Early in the dramedy "Term Life," Vince Vaughn's character, Nick Barrow, explains that he has an odd job: "I plan heists." Right from the jump, the film declares its allegiance to the universe of pulp paperbacks, B-movies, and trashy syndicated TV, where every hero is an antihero and every criminal is a master.
However, director Peter Billingsley and screenwriter Andy Lieberman (adapting his own graphic novel) don't always seem to know what kind of picture it is they're making. "Term Life" is cleanly plotted and tautly paced, but it's never as fun as it should be.
The title refers to an insurance policy. After one of his capers goes awry, Nick becomes the target of both the crooks he hurt and the people who secretly set him up. Figuring he's a goner, Nick names his estranged daughter Cate (Hailee Steinfeld) as his beneficiary, and goes on the run with her, hoping to stay alive long enough for the insurance to kick in.
While the lifelong loner adjusts to having a teenage daughter around — with her bras and boys and snotty attitude — he takes advantage of the opportunity to explain what he's learned about laying low and being a professional. Their little road trip becomes a bonding experience ... until the men with guns catch up to them.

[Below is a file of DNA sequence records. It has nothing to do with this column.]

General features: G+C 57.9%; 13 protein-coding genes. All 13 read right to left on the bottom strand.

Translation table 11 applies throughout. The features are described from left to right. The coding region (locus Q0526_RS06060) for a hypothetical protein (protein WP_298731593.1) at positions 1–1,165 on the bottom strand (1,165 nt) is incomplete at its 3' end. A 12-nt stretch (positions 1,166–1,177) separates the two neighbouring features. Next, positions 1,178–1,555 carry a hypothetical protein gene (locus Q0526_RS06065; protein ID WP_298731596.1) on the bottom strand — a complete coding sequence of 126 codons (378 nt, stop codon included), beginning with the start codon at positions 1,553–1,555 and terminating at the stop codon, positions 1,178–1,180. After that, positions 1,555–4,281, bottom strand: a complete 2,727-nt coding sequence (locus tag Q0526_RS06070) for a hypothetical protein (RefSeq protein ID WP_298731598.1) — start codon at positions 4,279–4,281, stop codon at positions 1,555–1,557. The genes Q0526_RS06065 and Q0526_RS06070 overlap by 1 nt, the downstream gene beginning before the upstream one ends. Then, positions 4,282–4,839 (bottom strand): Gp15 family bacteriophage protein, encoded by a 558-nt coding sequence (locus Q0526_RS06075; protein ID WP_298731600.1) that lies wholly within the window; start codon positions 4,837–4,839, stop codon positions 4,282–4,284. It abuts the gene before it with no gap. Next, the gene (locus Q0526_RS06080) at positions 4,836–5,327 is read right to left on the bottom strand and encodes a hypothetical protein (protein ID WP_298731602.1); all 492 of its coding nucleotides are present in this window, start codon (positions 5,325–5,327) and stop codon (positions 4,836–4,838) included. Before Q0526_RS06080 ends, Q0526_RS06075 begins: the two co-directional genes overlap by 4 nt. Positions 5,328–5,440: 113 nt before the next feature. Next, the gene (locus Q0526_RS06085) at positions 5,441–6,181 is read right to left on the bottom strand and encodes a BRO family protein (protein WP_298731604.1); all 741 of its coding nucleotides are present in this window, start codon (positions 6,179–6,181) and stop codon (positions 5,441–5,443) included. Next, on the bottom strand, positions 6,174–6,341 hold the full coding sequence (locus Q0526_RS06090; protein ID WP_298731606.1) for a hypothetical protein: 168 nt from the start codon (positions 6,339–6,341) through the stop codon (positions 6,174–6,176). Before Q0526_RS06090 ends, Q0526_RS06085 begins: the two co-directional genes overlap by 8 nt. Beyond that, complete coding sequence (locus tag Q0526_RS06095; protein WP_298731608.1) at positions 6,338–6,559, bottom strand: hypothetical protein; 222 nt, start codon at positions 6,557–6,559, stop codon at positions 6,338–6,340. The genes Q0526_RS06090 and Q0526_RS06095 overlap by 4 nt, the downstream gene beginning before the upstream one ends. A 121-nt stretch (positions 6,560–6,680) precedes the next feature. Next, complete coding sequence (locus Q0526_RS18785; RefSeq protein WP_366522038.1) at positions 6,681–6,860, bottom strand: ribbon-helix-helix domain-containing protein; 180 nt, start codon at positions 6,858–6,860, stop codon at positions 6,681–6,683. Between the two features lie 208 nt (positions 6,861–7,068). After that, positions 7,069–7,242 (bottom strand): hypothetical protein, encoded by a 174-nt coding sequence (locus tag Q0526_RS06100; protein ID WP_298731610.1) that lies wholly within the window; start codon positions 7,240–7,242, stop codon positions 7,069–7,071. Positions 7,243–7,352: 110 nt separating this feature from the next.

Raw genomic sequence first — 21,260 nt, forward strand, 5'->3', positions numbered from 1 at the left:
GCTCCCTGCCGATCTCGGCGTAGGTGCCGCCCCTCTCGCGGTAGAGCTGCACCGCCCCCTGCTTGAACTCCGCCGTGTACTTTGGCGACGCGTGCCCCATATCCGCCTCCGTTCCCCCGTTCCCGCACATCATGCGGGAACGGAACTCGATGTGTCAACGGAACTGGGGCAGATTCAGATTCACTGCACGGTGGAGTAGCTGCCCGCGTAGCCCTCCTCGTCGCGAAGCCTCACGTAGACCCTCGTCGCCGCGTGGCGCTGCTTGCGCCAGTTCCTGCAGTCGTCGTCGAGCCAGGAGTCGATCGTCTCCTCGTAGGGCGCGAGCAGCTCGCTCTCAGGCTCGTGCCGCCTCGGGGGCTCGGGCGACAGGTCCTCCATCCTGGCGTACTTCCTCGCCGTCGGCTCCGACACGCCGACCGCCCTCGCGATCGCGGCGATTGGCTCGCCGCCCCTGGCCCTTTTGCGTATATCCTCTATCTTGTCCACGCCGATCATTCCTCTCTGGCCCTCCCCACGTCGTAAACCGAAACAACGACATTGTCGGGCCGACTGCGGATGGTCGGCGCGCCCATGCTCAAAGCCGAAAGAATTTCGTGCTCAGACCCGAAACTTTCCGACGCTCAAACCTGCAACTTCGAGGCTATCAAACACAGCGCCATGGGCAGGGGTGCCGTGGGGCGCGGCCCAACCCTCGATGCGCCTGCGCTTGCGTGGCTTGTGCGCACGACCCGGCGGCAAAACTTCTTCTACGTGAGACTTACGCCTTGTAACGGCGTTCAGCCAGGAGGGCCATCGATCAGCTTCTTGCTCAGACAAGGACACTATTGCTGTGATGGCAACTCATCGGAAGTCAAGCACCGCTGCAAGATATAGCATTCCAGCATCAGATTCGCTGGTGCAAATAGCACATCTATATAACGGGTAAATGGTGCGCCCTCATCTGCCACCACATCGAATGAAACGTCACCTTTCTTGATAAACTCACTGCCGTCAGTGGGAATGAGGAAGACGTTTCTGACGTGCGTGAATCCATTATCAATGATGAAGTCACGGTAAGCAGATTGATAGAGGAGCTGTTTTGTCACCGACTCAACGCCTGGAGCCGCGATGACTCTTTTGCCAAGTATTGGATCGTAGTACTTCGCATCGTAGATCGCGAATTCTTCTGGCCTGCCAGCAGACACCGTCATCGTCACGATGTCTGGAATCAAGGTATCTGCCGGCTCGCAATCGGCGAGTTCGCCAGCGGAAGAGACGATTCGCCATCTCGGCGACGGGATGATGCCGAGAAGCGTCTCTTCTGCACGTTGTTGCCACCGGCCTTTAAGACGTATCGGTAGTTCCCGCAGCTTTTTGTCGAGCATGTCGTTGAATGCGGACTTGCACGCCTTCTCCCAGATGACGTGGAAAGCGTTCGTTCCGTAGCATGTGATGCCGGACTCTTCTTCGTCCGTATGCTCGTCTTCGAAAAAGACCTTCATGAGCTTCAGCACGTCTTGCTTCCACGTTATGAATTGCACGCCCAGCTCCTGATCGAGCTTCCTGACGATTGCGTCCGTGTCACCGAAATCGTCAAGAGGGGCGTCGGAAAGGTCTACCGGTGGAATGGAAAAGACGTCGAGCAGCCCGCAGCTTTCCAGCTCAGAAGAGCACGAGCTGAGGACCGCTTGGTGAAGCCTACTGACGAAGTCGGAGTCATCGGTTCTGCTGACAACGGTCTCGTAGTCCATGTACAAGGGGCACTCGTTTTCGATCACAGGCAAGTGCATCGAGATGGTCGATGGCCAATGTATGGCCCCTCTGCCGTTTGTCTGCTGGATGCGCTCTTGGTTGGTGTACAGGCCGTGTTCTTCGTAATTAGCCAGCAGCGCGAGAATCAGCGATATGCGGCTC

Because Vaughn is also one of the producers of "Term Life," the movie is star-studded. Scarcely a scene goes by without a familiar face in a minor role: Taraji P. Henson, Terrence Howard, Bill Paxton, Shea Whigham, Mike Epps, Jonathan Banks and others. Vaughn's "Swingers" partner Jon Favreau even pops by for a pivotal cameo.
The cast energizes the film, which otherwise never builds much momentum — perhaps because it takes itself too seriously. Aside from an early joke about Nick's dopey-looking haircut, there's rarely any winking toward the audience, or much of a sense that the actors are getting a kick out of playing cops and robbers.
As a tough-talking shoot-'em-up, "Term Life" is perfectly serviceable — but ultimately unmemorable. And given the talent in front of the camera, that qualifies as a felony.
MPAA rating: R, for violence, and language including a sexual reference
Running time: 1 hour, 33 minutes